Section 27.1. Applets

27.1. Applets

An applet is a compiled script wrapped up in a simple standalone application shell (see "Applet and Droplet" in Chapter 3). To make a script into an applet, save it from a script editor application as an application instead of as a compiled script. You select this option in the Save As dialog. When you launch the resulting application (by double-clicking it in the Finder, for example), the script runs.

It is also possible to save a script as an application bundle. From the outside, this looks and works like an applet. Because it's a bundle, though, you can do things with it that you can't do with an old-style applet, such as storing extra resources inside it; for an example, see "Persistence," later in this chapter. Also, an application bundle can call scripting additions contained within itself; see "Loading Scripting Additions" in Chapter 21. Keep in mind that this format is not compatible with systems earlier than Panther.

For applet formats, and for special applet behaviors when an application is missing as an applet starts up, see "Applet and Droplet" and "Application Missing When an Applet Launches" in Chapter 3, and "Using Terms From" in Chapter 19. Persistence works in applets; see "Persistence of Top-Level Entities" in Chapter 8. For the behavior of an applet when a runtime error occurs, see "Errors" in Chapter 19. When an applet runs, no decompilation takes place; for one way this can affect the behavior of your script, see "Raw Four-Letter Codes" in Chapter 20.

27.1.1. Applet Options

When you elect to save a script as an applet, you are given some options that affect how the applet will behave:

Stay Open

The normal behavior of an applet when started up is to run its script and then automatically quit . A stay-open applet does not automatically quit; it just sits there running, like any application. An applet has some built-in menus , and in a stay-open applet the user has time to access them; they include a Quit menu item, which the user can choose to quit the applet. If stay-open applet has already run its script, what's the point of its staying open? For the answer, see "Applet Event Handlers," later in this section.

Startup Screen

(Also called Show Startup or Show Startup Screen; in older versions of Script Editor this option was reversed and was called Never Show Startup Screen.) The startup screen , if it is to be shown, is a kind of introductory splash screen displaying the script's description when the applet is started up. In a script editor application, there is a text view into which a script's description may be entered. The description is styled text, and the styling is maintained in the startup screen dialog. The splash screen also offers the choice to run the applet's script or to quit without running it.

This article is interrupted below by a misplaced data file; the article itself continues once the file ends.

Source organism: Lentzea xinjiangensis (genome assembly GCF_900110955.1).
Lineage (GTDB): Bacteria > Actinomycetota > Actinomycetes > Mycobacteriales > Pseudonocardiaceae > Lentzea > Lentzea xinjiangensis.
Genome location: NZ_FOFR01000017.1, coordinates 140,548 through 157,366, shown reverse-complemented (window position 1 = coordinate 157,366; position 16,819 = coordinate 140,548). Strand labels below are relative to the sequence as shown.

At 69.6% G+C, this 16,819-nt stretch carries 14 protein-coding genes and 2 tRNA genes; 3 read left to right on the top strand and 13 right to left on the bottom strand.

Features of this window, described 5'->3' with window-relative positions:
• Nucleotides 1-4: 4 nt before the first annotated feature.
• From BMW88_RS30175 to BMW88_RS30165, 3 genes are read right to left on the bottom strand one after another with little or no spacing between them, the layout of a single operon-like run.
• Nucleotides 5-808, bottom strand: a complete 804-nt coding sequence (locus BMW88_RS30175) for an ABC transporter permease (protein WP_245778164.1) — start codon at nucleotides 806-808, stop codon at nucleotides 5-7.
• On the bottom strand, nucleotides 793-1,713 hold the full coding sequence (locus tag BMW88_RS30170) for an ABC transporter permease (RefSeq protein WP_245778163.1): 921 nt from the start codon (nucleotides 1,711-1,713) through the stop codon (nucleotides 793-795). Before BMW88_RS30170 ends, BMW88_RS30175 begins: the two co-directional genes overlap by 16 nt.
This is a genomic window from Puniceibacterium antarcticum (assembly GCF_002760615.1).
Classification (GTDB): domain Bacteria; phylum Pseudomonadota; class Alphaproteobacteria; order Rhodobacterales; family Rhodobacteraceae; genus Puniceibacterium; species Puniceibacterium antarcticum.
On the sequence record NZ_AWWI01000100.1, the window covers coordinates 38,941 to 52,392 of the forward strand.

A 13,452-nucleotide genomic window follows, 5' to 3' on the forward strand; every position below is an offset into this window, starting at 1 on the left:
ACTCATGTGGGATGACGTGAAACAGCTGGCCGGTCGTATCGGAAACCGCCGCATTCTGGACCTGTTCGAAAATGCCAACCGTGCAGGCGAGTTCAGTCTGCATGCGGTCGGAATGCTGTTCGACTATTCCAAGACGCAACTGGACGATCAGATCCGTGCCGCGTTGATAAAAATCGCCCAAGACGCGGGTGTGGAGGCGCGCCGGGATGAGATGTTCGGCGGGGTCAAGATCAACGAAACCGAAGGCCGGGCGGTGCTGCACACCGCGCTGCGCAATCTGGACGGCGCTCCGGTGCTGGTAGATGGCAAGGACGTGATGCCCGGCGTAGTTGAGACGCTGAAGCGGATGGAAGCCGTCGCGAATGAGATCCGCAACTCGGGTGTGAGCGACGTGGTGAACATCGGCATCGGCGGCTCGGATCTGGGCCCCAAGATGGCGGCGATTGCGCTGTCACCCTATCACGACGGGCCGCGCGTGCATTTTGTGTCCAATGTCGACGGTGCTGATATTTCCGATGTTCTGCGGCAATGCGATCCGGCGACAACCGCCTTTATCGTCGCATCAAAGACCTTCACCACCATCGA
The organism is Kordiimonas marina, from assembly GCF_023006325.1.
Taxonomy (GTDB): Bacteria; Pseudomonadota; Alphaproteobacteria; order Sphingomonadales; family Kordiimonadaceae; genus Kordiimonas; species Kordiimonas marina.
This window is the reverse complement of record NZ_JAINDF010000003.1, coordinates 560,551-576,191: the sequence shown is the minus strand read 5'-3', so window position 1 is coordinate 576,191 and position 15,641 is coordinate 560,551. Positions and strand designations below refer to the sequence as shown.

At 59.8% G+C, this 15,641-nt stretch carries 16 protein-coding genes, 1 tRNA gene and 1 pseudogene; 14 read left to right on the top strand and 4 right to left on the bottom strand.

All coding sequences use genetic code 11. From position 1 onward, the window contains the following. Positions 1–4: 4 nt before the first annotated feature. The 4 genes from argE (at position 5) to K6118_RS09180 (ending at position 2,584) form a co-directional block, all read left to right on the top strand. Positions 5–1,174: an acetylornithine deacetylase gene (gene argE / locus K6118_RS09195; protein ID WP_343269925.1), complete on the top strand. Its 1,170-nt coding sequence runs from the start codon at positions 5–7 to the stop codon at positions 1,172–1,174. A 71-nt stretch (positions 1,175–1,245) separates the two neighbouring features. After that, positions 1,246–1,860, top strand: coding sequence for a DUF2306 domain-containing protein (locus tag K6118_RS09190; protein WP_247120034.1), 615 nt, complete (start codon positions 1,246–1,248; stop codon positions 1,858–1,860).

In a stay-open applet, where the user has time to access the applet's menus, the user can toggle the startup screen option by choosing File Use Startup Screen. Even in an ordinary applet, the user can compel the startup screen to appear by holding down the Control key as the applet starts up.

27.1.2. Editing an Applet

A script saved as an applet is normally still legible and editable. The only way to prevent this is to save the applet as Run Only. Keep in mind that this means even you can't edit the applet's script; if you have no other copy of the script, you lose all ability to edit the applet's script, forever.

Let's presume the applet is not run-only. How can its script be edited? Not by double-clicking the applet from the Finder, because that runs the applet. However, a script editor application can still open it (through its Open dialog, for example). In fact, you can even keep an applet script open for editing in a script editor application, save it without closing it, and then double-click it in the Finder to run it, as a way of testing while developing. But, for obvious reasons, you can't save an applet's script into the applet while the applet is actually runningwell, you actually can, but the changed functionality won't be available until you quit the applet and start it up again.

Another way to edit an applet is to choose its Edit Edit Script menu item. In a stay-open applet, that menu item can be chosen whenever the applet is idle. In non-stay-open applet, the menus are visible while the startup screen is displayed; thus, the user can start up the applet while holding down the Control key, to force the display of the startup screen, and then choose Edit Edit Script.

27.1.3. Applet Event Handlers

An applet script may contain certain event handlers (see "Event Handlers" in Chapter 9) which, if present, will be called automatically at specific moments in the lifetime of the applet:


The run handler , whether implicit or explicit (see "The Run Handler" in Chapter 9), is called when the applet is started up, either by the user opening it from the Finder or by a script targeting it. (To start up an applet without calling its run handler, tell it to launch.)


A reopen event handler, if present, is called when the already running applet is summoned to the front by such means as being double-clicked in the Finder or having its icon clicked in the Dock. Merely switching among applications with -Tab, or telling the applet to activate, does not send a reopen event.


An idle event handler, if present, is called as soon as the run handler finishes executing, and then again periodically while a stay-open applet is running. The value returned by the idle handler is a real number, representing how many seconds later the idle handler should be called again. A return value of 0, or any other value that can't be coerced to a positive real, is treated as 30.